Recession is Officially Here, Says Group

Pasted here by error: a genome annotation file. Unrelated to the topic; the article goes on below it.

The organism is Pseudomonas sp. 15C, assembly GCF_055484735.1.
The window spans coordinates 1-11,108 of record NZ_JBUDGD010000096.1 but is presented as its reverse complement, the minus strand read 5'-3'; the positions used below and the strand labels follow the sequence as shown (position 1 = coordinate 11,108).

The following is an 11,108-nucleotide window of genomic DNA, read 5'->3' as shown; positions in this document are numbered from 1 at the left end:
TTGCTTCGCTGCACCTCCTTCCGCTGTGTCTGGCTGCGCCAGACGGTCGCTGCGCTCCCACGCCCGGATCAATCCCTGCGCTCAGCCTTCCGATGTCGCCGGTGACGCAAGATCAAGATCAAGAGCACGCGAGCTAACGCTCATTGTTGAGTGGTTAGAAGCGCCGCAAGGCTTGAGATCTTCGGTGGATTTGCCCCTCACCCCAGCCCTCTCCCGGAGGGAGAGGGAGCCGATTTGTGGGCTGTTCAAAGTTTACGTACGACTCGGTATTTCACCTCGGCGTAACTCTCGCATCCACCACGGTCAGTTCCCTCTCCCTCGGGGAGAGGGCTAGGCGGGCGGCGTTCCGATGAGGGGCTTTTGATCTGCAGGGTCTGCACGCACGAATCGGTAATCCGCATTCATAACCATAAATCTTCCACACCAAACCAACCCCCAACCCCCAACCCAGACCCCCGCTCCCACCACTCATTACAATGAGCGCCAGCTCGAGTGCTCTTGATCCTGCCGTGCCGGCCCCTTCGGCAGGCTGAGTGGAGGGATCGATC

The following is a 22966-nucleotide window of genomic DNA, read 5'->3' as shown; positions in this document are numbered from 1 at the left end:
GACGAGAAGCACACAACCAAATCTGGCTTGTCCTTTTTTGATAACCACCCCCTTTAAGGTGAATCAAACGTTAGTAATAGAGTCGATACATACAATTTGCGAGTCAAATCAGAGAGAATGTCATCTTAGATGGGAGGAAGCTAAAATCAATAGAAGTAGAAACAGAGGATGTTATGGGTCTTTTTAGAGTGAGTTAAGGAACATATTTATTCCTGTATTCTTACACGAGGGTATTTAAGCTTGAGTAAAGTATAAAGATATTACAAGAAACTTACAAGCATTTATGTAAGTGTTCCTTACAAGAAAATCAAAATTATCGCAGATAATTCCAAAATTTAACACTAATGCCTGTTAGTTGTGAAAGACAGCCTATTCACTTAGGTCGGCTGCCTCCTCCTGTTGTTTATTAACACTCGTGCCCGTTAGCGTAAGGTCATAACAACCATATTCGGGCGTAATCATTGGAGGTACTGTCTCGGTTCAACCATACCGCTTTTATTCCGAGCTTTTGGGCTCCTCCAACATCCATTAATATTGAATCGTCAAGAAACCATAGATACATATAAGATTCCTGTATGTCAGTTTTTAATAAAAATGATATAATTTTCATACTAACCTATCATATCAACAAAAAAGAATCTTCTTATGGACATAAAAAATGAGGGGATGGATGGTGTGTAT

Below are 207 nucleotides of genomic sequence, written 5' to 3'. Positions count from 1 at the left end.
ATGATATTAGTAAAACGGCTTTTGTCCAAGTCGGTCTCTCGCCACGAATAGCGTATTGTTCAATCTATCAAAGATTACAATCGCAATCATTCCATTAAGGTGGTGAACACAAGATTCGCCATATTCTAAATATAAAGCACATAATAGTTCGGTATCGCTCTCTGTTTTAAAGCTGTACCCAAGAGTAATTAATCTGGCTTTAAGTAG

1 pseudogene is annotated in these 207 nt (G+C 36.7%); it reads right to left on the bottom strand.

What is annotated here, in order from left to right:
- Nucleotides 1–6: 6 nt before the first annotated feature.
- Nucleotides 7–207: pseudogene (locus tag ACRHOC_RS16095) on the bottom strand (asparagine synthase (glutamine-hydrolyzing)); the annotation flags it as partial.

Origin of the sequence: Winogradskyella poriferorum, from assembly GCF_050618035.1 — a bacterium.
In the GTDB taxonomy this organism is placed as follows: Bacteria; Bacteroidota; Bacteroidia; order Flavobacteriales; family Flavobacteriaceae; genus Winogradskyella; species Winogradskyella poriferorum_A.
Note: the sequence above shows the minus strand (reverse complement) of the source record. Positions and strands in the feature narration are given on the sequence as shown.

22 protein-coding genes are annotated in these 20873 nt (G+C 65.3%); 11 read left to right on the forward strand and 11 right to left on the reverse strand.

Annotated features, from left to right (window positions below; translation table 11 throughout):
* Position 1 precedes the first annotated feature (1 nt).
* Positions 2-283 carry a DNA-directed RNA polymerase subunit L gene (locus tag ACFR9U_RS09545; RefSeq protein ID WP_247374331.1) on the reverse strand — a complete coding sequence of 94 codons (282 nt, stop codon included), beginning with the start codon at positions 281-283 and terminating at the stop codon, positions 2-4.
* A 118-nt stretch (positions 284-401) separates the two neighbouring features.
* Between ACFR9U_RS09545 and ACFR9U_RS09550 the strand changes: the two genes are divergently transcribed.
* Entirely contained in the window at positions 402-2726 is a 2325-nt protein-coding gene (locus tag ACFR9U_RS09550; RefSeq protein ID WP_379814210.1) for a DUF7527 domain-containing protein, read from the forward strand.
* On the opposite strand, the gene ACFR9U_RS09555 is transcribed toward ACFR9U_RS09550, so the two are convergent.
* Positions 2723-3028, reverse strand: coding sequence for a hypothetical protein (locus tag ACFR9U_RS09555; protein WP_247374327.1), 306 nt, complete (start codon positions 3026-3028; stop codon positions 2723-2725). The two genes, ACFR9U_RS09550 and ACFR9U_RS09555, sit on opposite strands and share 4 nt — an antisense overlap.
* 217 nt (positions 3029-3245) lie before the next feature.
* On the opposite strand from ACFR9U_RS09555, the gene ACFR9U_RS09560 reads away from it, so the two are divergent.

Who decides when it’s a recession? The Business Cycle Dating Committee of the nonprofit research organization known as the National Bureau of Economic Research, that’s who, at least as far most economists and parts of the U.S. government are concerned. Today the organization issued the following statement: “The committee determined that a peak in economic activity occurred in the U.S. economy in December 2007. The peak marks the end of the expansion that began in November 2001 and the beginning of a recession. The expansion lasted 73 months; the previous expansion of the 1990s lasted 120 months.” So the economy’s been slowly circling the drain for all of 2008 (and actually going down the drain now), which should come as little surprise. The question now is when the trough of this particular recession is going to be, that is, the moment when expansion starts again. Being economists, not fortune-tellers, the NBER did not venture a prognostication on that question. Consumer spending may have seen short, sharp upward motion on Black Friday–those numbers haven’t been completely collected yet–but other economic numbers today aren’t so encouraging. According to the U.S. Department of Commerce, construction spending dropped by 1.2 percent in October compared with the month before, more than many analysts had expected. The size of the decline might have been a surprise, but not the fact that it was led by a decline in housing construction, which was down 3.5 percent in October, following a 0.5 percent decline in September. Nonresidential construction dropped 0.7 percent in October. More bad numbers: The Institute for Supply Management noted this morning that its manufacturing index declined to 36.2 in November from 38.9 in October, the lowest reading since May 1982. Any reading below 50 means that manufacturing activity is shrinking, and readings below 41 are generally associated with recessions, according to Tempe, Ariz.-based ISM. The stock market didn’t seem to take these bad numbers well, with the Dow Jones index dropping rapidly after the opening bell, and then plodding along in a downward direction all day, losing 679.95 points by the closing bell, or 7.7 percent. The S&P 500 was down 8.93 percent and the Nasdaq down 8.95 percent. Temporary good news for Chicago-based General Growth Properties Inc., the nation’s second-largest mall owner: the company has received a two-week extension on $900 million in mortgage loans due the day after Thanksgiving, and it says that it’s seeking a further extension. Last week, Pershing Square Capital Management, a hedge fund, bought more than 20 million shares of the retail REIT, giving it a 7.5 percent stake, and has options to buy 33.4 million more shares. Tomorrow the Big Three automakers will be back on Capitol Hill to offer skeptic lawmakers their plans on not being another AIG. Perhaps the CEOs will fly coach this time. Ahead of the big day, Ford Motor Co. says that it might sell Volvo, which it acquired for $6.4 billion in 1999. The company has already sold Aston Martin, Jaguar and Land Rover; Volvo is the last of its Euro-luxury brands.